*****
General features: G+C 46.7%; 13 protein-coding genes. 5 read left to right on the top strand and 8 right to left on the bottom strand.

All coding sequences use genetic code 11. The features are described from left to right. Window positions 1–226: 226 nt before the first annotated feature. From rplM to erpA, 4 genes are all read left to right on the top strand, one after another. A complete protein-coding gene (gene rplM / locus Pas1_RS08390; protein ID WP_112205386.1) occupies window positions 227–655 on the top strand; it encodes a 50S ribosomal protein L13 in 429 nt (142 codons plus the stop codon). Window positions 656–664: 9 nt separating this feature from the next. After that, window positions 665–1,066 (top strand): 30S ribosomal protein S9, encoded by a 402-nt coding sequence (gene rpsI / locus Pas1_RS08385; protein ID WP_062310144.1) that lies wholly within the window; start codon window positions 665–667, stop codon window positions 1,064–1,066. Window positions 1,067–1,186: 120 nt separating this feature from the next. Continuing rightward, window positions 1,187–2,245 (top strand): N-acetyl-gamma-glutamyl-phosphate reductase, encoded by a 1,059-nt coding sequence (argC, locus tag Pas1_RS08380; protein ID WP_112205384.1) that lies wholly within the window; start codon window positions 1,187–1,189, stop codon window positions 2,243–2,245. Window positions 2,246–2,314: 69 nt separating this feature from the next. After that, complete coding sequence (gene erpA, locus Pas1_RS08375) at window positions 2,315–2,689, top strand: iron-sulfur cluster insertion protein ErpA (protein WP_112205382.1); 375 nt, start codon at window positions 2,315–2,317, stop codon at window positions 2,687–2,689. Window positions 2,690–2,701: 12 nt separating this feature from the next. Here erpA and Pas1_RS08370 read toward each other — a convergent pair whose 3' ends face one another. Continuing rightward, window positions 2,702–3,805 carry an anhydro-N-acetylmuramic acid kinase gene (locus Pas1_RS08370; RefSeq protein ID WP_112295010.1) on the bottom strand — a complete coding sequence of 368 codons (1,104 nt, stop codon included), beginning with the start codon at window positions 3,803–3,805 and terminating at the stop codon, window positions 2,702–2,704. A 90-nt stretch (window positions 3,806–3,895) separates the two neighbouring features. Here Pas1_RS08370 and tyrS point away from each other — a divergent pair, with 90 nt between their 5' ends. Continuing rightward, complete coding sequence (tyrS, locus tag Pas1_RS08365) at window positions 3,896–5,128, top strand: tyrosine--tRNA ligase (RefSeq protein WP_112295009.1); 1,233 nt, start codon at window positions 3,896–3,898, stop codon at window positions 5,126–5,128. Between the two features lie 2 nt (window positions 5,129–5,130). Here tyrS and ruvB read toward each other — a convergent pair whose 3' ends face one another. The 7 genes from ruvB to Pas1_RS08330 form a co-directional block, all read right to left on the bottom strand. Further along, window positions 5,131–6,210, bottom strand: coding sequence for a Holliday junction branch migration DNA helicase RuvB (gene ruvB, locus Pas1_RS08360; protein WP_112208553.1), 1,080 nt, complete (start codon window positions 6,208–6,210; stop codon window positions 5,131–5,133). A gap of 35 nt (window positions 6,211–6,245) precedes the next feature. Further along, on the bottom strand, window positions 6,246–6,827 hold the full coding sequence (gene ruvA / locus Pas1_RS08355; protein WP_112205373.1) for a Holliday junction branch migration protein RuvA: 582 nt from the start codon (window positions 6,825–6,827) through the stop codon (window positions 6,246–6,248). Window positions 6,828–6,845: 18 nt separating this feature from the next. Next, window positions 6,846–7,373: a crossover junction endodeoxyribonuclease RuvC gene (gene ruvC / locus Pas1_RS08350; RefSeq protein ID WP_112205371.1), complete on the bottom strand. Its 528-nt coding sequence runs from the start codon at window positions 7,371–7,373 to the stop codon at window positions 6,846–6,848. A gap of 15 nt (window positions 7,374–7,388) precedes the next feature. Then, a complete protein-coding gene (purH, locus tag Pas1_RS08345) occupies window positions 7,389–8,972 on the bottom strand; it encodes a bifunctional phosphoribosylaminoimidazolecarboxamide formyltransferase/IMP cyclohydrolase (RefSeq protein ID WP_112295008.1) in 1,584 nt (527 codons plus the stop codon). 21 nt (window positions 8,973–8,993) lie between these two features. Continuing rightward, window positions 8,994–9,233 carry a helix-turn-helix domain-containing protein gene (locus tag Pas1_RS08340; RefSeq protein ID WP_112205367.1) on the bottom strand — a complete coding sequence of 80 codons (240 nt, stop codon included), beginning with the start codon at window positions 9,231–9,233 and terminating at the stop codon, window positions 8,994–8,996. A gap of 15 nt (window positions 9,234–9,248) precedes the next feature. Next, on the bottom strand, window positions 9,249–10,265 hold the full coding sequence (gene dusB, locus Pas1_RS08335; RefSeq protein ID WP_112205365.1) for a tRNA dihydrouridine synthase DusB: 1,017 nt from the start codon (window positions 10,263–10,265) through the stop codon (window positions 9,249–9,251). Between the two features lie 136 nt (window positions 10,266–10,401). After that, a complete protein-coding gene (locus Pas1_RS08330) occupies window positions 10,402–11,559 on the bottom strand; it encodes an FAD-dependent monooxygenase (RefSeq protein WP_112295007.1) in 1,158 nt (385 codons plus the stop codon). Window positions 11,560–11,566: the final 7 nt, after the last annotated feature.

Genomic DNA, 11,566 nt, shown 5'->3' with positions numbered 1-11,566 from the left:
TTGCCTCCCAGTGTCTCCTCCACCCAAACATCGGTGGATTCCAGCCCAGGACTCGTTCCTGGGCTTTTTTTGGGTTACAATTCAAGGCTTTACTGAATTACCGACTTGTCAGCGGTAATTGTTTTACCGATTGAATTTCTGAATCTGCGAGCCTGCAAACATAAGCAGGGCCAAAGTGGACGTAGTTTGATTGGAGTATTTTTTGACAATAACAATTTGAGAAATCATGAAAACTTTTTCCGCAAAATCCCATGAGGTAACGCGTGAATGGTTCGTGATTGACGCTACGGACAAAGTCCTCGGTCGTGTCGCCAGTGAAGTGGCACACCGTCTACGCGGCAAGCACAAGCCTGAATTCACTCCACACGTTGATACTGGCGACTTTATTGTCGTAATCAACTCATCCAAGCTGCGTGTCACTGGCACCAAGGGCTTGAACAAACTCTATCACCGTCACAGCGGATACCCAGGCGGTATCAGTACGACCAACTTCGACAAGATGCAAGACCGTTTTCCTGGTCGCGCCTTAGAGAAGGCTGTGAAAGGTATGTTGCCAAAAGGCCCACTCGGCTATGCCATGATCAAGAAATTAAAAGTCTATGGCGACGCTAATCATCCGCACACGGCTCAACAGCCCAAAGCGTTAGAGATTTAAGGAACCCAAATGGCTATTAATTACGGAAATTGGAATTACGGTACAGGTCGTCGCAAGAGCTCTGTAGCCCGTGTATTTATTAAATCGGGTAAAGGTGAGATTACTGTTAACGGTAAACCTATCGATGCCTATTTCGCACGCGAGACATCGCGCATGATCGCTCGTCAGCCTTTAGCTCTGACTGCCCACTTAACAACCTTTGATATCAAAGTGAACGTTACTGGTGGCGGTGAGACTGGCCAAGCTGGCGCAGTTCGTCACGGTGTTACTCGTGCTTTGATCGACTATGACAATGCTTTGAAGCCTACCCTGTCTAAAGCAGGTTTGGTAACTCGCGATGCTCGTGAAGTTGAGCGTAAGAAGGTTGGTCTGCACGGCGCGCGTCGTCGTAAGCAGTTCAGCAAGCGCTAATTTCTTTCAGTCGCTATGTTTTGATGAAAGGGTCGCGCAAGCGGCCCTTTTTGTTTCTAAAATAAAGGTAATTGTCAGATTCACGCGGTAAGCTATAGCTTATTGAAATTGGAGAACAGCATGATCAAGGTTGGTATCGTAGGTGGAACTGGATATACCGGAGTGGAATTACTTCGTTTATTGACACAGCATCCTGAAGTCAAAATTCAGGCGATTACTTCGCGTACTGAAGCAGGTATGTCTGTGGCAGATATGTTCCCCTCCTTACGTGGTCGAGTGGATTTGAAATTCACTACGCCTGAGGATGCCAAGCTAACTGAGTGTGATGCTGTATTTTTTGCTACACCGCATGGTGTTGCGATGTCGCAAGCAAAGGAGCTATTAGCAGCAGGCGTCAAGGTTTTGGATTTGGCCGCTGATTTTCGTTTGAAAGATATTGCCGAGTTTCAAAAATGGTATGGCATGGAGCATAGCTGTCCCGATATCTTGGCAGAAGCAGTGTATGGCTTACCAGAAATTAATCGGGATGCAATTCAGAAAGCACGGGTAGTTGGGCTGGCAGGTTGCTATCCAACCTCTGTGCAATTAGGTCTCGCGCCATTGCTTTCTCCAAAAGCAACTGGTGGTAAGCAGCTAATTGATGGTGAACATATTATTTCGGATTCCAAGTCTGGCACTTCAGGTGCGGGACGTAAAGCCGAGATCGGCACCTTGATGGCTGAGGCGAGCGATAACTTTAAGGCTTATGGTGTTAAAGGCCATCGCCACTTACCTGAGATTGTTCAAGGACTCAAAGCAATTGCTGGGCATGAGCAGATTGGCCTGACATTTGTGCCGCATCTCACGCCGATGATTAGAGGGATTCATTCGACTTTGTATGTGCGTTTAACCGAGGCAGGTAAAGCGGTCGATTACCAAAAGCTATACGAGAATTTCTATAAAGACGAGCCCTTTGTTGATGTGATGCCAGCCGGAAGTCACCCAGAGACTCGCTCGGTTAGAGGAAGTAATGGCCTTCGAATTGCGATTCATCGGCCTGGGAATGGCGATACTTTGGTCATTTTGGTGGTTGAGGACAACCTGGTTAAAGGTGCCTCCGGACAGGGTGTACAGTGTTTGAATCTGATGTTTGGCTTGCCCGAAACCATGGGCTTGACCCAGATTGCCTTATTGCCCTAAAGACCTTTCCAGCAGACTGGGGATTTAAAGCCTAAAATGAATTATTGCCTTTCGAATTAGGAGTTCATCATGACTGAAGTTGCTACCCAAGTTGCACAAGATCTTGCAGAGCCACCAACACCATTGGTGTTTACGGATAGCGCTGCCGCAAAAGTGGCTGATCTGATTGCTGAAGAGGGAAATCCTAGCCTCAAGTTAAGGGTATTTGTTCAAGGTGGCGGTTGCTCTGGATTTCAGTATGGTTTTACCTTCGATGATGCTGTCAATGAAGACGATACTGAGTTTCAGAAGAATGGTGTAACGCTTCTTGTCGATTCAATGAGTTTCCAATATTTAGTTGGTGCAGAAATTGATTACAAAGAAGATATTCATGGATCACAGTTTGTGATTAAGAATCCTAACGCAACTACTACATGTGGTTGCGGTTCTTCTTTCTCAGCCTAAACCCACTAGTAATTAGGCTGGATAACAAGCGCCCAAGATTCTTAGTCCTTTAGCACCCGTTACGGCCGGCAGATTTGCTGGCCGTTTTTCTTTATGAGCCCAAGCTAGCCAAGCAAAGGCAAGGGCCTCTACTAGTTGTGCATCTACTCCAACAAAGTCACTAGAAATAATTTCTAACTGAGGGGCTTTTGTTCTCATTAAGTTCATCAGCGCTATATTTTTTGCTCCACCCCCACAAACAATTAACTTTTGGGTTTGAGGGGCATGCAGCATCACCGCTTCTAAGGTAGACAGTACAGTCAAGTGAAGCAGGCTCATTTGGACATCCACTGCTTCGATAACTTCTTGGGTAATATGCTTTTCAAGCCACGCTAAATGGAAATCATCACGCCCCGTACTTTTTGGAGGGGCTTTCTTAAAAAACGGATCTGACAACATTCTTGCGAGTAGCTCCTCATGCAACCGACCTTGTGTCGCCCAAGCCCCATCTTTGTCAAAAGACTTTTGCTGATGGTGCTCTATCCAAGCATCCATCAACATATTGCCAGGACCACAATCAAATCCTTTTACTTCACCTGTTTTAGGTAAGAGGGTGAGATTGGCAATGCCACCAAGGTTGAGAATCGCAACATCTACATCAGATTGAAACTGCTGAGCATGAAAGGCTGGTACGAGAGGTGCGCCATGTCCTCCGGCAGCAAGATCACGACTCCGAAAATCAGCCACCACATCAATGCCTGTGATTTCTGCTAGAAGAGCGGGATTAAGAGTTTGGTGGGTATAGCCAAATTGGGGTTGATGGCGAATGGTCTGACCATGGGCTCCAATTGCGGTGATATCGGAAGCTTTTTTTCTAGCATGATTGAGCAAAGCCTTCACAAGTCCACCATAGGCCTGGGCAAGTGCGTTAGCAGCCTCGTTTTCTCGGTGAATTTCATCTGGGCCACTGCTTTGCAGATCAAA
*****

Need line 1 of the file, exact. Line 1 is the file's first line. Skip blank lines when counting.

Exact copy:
General features: G+C 46.7%; 13 protein-coding genes. 5 read left to right on the top strand and 8 right to left on the bottom strand.